A recent overhaul of the procurement system mandated that 5 percent of federal dollars spent on small companies must go to women-owned firms. "This is the first time mandatory goals have been set for women-owned businesses," says Judith Roussel, the Small Business Administration's (SBA) deputy associate administrator for government contracting. A Women-Owned Business Procurement Pilot Program is being tested in 11 federal agencies to increase dollars spent on women-owned businesses.

In addition to the government, cities, school boards, public utilities, universities and corporations also seek women and minorities to supply products and services. In Springfield, Illinois, for instance, a minority business enterprise/female business enterprise policy specifies 12 percent of all city dollars must be spent with these businesses.

  • Procurement Procedures

To sell to the federal government, start by registering with the SBA's Procurement Automated Source System (PASS). Also, actively market your business to specific agencies or prime contractors, and check out the Commerce Business Daily, which lists available contracts. Another source, the annual U.S. Government Purchasing and Sales Directory, lists more than 4,000 items the government buys.

Certification as a women- or minority-owned firm is essential. Entrepreneurs can be certified through many different venues. Many cities or entities have their own certification programs. A good general place to start is with the SBA, which offers the 8(a) program for minorities as well as the PASS system. Minorities can also be certified through the NMSDC.

From The Trenches

Are women and minorities pursuing the entrepreneurial dream because they perceive diminished opportunities elsewhere or simply because they want to control their own destinies?

"For those people who are entrepreneurs in spirit, it's something they've carried with them for a long time," says George Johnson, 47, co-owner with David Moore (left) of Quality Croutons Inc., a $6.5 million company in Chicago. "Perhaps it starts as nothing but a small kernel inside them, but as they grow older and learn more, the desire eventually becomes all-consuming."

"Historically, there's been a much lower proportion of the black population in entrepreneurship" relative to their numbers in the population, says Timothy Bates, professor of urban and labor affairs at Wayne State University in Detroit. "Today, [there is] tremendous growth in [black] self-employment." Apparently Johnson, who jumped off the corporate fast track to start his firm, is part of a growing trend.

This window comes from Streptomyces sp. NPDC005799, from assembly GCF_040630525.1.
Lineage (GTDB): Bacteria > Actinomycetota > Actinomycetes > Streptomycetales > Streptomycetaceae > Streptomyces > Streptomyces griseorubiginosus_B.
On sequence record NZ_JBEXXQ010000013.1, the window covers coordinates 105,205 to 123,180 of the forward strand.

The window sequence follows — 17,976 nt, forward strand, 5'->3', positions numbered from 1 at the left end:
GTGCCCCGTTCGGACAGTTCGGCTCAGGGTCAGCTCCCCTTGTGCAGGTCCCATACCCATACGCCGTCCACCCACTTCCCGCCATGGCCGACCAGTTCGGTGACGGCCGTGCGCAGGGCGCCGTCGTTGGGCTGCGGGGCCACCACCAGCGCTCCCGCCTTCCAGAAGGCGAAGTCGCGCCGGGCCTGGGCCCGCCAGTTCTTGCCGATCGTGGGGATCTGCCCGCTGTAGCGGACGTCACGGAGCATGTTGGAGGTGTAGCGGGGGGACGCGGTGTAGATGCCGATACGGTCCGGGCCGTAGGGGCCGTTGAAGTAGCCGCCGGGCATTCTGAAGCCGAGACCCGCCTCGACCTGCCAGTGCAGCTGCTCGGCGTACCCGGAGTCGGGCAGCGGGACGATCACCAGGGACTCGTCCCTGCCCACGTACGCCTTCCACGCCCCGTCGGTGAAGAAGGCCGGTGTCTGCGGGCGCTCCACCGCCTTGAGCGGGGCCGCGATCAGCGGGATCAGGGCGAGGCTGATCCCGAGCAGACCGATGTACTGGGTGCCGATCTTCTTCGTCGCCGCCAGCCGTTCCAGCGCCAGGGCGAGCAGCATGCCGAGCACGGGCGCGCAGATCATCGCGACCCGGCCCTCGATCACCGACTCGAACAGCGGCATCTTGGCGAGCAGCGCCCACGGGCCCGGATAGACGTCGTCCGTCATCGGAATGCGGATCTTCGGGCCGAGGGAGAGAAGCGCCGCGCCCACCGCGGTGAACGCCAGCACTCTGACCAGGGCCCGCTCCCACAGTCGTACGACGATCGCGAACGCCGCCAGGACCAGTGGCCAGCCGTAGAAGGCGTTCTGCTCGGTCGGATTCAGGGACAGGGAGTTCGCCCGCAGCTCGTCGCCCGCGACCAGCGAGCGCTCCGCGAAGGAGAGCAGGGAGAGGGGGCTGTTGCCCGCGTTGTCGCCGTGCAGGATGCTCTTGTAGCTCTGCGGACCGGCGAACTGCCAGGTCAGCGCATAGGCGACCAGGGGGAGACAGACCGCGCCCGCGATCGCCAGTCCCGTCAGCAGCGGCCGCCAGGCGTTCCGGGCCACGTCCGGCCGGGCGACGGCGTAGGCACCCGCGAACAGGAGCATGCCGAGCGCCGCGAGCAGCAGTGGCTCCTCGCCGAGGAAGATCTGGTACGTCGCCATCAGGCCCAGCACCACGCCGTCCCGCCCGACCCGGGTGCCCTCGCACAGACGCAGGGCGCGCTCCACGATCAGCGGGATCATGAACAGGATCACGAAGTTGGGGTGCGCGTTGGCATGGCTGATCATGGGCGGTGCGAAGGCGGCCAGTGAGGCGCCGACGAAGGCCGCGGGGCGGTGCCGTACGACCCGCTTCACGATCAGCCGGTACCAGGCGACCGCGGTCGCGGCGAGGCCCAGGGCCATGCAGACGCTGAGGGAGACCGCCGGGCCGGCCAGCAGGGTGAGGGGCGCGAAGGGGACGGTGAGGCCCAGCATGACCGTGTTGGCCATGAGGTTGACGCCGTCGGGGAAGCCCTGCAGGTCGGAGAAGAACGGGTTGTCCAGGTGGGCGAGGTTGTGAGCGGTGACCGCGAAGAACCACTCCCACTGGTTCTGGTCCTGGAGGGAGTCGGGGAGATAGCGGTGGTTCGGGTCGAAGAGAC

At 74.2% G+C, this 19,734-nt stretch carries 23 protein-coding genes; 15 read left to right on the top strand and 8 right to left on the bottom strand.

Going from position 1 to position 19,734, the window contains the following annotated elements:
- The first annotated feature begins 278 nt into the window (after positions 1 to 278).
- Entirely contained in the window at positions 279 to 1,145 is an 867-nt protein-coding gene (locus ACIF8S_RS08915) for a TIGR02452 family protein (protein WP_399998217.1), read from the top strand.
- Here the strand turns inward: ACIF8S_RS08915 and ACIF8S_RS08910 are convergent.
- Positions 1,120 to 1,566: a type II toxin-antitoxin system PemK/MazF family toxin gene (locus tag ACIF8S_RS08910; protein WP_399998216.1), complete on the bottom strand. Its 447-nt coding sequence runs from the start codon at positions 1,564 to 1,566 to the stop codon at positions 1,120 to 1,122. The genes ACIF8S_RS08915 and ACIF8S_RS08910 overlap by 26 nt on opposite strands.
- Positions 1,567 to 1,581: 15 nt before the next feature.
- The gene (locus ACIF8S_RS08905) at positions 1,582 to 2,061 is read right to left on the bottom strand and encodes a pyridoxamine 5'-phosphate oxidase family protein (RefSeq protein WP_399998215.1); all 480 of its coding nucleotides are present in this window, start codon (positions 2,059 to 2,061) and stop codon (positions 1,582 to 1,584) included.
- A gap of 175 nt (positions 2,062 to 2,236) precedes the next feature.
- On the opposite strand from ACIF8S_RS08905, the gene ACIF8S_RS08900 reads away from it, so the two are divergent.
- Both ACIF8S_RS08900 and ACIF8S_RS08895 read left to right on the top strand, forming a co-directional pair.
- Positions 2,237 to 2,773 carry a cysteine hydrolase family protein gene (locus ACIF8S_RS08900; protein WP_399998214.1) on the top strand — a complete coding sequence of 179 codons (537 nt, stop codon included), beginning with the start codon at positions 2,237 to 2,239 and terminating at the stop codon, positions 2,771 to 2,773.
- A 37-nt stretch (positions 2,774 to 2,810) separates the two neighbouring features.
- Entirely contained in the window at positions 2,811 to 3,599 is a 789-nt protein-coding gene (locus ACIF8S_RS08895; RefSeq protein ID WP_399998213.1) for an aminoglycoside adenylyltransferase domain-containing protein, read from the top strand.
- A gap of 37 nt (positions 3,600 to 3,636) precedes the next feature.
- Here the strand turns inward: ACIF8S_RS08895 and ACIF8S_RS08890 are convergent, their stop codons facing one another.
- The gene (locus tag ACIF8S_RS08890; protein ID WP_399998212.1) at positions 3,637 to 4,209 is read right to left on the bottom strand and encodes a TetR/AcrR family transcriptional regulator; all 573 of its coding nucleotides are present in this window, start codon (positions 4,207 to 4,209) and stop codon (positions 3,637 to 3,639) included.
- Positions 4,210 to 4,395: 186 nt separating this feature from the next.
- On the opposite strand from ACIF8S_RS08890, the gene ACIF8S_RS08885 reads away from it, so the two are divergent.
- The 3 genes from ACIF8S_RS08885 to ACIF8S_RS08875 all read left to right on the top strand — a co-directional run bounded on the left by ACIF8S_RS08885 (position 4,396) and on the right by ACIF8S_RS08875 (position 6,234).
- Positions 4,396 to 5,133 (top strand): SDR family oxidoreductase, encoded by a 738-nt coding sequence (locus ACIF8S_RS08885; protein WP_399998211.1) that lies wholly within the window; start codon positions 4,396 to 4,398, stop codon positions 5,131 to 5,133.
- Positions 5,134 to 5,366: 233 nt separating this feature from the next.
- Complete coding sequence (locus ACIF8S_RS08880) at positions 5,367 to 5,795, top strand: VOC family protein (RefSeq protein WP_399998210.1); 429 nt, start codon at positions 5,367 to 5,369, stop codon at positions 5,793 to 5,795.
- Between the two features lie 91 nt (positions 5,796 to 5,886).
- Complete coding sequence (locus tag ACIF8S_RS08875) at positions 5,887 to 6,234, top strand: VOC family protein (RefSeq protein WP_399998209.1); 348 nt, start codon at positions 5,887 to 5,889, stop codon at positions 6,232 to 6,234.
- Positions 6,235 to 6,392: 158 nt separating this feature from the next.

From The Trenches

For Elizabeth Lisboa-Farrow, becoming an entrepreneur meant having to overcome a number of obstacles-not the least of which were the expectations of her Puerto Rican family.

"In the Hispanic culture, you're pushed by your family to get married young and have children," explains the Washington, DC, entrepreneur. "I wasn't exactly working out the way my family had envisioned. I remember turning 30 and getting a call from my brother saying, 'Don't you think you should be married?' I replied, 'I don't think so. What I'd really like to do is start my own business.' "

That was 18 years ago. Today, Lisboa-Farrow sits proudly at the helm of Lisboa Associates Inc., a $2 million communications firm. And more and more women are choosing the same path: Nearly 8 million women in the United States own businesses.

Despite the progress, "obstacles do exist," Lisboa-Farrow admits. "I remember going to the Pentagon with two of my male staff members. The project director responded immediately to the guys-and thought I was a secretary! It's a constant education process we as women and as minorities have to work at."

From The Trenches

It was a gamble," says Jill Duval of her decision to finance Duval Publications with credit cards. "But if that's your only option, that's what you have to do."

More than 50 percent of women use personal resources, including credit cards, to start their businesses, says Betsy Myers, White House director for women's initiatives and outreach.

Duval, whose Albuquerque, New Mexico, firm publishes magazines and business directories, has since paid off many of her cards, but she emphasizes this financing method is risky business: "Make sure you can pay it back so you don't ruin your credit."


National Minority Supplier Development Council Inc., 15 W. 39th St., 9th Fl., New York, NY 10018, (212) 944-2430

Business and Professional Women's Foundation, 2012 Massachusetts Ave. N.W., Washington, DC 20036, (202) 293-1200

U.S. Hispanic Chamber of Commerce, 1030 15th St. N.W., #206, Washington, DC 20005,

(202) 842-1212

National Association for Female Executives, 30 Irving Pl., 5th Fl., New York, NY 10003,

(212) 477-2200

U.S. African American Chamber of Commerce, 117 Broadway, Oakland, CA 94607,

(510) 444-5741

National Association of Women's Business Advocates, 100 W. Randolph, #3-400, Chicago, IL 60601, (312) 814-7176

The Office of Women's Business Ownership, Small Business Administration (SBA) Central Office, 409 Third St. S.W., Washington, DC 20416, (202) 205-6673

Minority Enterprise Development Program, SBA Central Office, 409 Third St. S.W., Washington, DC 20416, (202) 205-6410